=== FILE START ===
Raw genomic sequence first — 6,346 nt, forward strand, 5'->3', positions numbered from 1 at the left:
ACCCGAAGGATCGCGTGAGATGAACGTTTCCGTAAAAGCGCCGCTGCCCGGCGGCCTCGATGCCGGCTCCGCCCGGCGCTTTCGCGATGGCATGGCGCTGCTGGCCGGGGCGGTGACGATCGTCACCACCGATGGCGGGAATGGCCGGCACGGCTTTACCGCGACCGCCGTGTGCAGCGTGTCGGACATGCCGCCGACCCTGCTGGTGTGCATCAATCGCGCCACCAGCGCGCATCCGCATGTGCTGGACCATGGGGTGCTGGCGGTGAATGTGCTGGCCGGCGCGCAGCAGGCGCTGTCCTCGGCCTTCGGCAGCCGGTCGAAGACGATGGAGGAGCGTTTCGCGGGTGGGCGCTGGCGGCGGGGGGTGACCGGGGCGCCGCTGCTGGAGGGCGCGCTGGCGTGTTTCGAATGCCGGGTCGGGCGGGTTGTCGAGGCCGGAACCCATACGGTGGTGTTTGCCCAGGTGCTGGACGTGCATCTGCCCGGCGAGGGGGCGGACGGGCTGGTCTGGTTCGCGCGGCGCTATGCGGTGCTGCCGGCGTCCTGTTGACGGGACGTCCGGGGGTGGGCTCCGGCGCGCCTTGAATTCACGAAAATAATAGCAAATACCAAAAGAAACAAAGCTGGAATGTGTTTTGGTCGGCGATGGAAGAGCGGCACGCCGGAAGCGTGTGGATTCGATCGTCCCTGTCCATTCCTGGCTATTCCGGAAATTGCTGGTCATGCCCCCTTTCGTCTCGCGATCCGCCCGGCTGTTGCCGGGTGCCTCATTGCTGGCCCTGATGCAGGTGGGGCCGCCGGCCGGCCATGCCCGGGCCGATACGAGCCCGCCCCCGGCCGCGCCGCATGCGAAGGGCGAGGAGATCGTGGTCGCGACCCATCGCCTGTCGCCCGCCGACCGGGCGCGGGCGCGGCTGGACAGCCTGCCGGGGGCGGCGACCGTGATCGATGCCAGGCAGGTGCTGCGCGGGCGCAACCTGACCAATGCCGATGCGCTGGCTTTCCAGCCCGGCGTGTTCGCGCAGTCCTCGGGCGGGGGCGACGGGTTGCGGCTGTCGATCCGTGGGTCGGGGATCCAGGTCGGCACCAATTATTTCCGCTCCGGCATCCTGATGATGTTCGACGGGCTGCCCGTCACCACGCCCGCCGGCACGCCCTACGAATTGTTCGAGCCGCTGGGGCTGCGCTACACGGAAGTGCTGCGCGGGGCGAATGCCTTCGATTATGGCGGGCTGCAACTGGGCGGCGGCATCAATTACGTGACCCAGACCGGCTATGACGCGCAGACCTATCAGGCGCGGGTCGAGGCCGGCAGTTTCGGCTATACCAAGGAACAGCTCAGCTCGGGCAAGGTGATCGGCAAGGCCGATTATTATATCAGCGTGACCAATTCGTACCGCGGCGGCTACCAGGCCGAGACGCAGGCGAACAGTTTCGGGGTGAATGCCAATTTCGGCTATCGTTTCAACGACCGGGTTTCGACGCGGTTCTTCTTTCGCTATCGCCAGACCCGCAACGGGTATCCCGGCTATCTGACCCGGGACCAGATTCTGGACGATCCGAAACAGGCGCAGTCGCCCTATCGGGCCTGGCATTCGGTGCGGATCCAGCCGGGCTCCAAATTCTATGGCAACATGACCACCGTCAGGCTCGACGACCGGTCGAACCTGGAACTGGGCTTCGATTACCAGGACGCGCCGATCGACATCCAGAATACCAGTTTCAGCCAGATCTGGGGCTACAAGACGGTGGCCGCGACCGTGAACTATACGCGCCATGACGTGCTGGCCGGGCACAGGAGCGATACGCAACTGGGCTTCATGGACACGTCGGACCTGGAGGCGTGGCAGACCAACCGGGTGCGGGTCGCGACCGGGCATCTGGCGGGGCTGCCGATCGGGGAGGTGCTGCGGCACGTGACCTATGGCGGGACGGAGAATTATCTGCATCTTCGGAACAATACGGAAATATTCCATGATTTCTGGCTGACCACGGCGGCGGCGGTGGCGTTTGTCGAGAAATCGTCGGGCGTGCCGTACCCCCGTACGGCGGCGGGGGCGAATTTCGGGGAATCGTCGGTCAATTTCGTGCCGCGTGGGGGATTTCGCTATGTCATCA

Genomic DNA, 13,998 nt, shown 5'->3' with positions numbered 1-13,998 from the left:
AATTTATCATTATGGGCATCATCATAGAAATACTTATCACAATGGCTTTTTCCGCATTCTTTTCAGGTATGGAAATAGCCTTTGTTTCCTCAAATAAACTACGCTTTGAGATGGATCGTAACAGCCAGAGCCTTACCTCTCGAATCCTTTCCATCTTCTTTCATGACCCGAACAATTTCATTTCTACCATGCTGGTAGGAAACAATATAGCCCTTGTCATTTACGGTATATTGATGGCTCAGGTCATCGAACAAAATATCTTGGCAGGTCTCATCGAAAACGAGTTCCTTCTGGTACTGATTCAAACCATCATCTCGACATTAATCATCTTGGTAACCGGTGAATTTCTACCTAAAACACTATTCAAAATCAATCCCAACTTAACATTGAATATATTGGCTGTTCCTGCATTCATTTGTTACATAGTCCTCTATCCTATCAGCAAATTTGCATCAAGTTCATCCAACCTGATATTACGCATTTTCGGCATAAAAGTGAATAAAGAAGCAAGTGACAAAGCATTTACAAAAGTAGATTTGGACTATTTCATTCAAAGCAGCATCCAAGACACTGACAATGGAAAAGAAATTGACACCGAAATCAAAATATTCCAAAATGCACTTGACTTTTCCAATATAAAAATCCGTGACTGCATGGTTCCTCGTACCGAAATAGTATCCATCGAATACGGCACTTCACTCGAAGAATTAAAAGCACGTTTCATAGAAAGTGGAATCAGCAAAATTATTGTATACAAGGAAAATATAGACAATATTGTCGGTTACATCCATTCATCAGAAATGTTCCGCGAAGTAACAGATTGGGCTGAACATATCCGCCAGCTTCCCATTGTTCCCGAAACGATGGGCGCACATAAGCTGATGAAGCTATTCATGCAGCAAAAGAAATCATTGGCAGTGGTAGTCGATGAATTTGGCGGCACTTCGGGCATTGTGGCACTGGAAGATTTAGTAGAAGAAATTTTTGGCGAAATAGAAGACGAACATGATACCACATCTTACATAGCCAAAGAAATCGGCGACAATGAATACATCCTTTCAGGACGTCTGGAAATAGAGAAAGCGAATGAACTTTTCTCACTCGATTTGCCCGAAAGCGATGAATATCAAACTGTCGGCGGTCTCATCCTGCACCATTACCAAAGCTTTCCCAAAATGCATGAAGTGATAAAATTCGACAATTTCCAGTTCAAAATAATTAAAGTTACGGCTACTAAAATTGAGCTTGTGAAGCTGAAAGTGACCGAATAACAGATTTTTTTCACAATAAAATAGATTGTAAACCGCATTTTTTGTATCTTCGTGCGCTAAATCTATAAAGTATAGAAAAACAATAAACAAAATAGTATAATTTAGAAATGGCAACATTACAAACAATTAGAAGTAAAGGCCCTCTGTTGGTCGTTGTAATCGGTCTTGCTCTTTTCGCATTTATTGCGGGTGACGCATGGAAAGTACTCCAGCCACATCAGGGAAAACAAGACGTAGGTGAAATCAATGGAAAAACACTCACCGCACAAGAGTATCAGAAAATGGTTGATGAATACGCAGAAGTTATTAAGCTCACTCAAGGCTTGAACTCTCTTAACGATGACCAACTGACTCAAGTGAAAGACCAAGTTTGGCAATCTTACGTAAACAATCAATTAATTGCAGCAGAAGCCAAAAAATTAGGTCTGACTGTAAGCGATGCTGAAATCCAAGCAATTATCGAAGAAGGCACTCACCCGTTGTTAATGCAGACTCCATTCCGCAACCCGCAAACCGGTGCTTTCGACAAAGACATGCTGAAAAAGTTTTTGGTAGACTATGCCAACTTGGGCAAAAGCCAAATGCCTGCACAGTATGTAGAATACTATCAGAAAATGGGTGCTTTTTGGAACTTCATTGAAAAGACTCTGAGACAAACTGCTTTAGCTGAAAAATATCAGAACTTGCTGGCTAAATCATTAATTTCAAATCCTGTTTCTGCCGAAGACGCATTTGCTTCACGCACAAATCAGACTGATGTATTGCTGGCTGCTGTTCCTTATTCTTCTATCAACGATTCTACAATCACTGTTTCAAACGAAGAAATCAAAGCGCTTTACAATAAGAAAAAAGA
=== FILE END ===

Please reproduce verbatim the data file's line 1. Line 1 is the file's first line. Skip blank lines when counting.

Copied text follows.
Raw genomic sequence first — 6,346 nt, forward strand, 5'->3', positions numbered from 1 at the left: